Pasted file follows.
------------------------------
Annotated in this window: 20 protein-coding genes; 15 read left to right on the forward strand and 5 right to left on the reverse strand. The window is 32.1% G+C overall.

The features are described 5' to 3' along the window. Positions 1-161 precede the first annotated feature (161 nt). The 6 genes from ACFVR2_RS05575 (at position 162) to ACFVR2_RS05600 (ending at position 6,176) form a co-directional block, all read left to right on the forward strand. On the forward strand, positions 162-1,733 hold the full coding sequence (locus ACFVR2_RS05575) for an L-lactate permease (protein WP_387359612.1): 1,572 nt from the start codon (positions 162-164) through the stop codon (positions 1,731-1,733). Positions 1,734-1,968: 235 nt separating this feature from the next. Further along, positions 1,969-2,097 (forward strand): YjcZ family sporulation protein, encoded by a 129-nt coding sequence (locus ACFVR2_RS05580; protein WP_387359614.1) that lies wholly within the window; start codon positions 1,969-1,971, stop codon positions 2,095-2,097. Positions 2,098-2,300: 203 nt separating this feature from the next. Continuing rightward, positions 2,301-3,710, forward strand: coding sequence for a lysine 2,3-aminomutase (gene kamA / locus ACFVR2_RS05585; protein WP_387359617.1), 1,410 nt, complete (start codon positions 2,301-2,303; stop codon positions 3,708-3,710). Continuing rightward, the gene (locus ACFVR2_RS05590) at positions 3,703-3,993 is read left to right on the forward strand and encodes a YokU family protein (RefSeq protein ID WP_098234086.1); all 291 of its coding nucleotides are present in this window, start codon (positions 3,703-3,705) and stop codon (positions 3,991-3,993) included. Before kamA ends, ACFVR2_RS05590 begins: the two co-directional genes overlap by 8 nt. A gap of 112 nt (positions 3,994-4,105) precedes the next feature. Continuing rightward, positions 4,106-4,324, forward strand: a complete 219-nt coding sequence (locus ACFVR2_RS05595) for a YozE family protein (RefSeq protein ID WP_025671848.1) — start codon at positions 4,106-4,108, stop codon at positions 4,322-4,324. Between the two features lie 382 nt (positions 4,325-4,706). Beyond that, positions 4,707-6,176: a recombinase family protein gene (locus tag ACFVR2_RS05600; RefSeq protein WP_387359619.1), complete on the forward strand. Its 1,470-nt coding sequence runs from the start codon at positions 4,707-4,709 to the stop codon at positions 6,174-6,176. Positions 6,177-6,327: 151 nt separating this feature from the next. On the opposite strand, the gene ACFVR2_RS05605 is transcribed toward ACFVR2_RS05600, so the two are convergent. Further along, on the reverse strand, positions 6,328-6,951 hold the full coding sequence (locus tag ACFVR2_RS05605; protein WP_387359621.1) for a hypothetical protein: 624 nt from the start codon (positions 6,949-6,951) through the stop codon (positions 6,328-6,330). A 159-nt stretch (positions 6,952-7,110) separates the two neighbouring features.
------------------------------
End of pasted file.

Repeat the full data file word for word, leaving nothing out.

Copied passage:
Annotated in this window: 20 protein-coding genes; 15 read left to right on the forward strand and 5 right to left on the reverse strand. The window is 32.1% G+C overall.

The features are described 5' to 3' along the window. Positions 1-161 precede the first annotated feature (161 nt). The 6 genes from ACFVR2_RS05575 (at position 162) to ACFVR2_RS05600 (ending at position 6,176) form a co-directional block, all read left to right on the forward strand. On the forward strand, positions 162-1,733 hold the full coding sequence (locus ACFVR2_RS05575) for an L-lactate permease (protein WP_387359612.1): 1,572 nt from the start codon (positions 162-164) through the stop codon (positions 1,731-1,733). Positions 1,734-1,968: 235 nt separating this feature from the next. Further along, positions 1,969-2,097 (forward strand): YjcZ family sporulation protein, encoded by a 129-nt coding sequence (locus ACFVR2_RS05580; protein WP_387359614.1) that lies wholly within the window; start codon positions 1,969-1,971, stop codon positions 2,095-2,097. Positions 2,098-2,300: 203 nt separating this feature from the next. Continuing rightward, positions 2,301-3,710, forward strand: coding sequence for a lysine 2,3-aminomutase (gene kamA / locus ACFVR2_RS05585; protein WP_387359617.1), 1,410 nt, complete (start codon positions 2,301-2,303; stop codon positions 3,708-3,710). Continuing rightward, the gene (locus ACFVR2_RS05590) at positions 3,703-3,993 is read left to right on the forward strand and encodes a YokU family protein (RefSeq protein ID WP_098234086.1); all 291 of its coding nucleotides are present in this window, start codon (positions 3,703-3,705) and stop codon (positions 3,991-3,993) included. Before kamA ends, ACFVR2_RS05590 begins: the two co-directional genes overlap by 8 nt. A gap of 112 nt (positions 3,994-4,105) precedes the next feature. Continuing rightward, positions 4,106-4,324, forward strand: a complete 219-nt coding sequence (locus ACFVR2_RS05595) for a YozE family protein (RefSeq protein ID WP_025671848.1) — start codon at positions 4,106-4,108, stop codon at positions 4,322-4,324. Between the two features lie 382 nt (positions 4,325-4,706). Beyond that, positions 4,707-6,176: a recombinase family protein gene (locus tag ACFVR2_RS05600; RefSeq protein WP_387359619.1), complete on the forward strand. Its 1,470-nt coding sequence runs from the start codon at positions 4,707-4,709 to the stop codon at positions 6,174-6,176. Positions 6,177-6,327: 151 nt separating this feature from the next. On the opposite strand, the gene ACFVR2_RS05605 is transcribed toward ACFVR2_RS05600, so the two are convergent. Further along, on the reverse strand, positions 6,328-6,951 hold the full coding sequence (locus tag ACFVR2_RS05605; protein WP_387359621.1) for a hypothetical protein: 624 nt from the start codon (positions 6,949-6,951) through the stop codon (positions 6,328-6,330). A 159-nt stretch (positions 6,952-7,110) separates the two neighbouring features.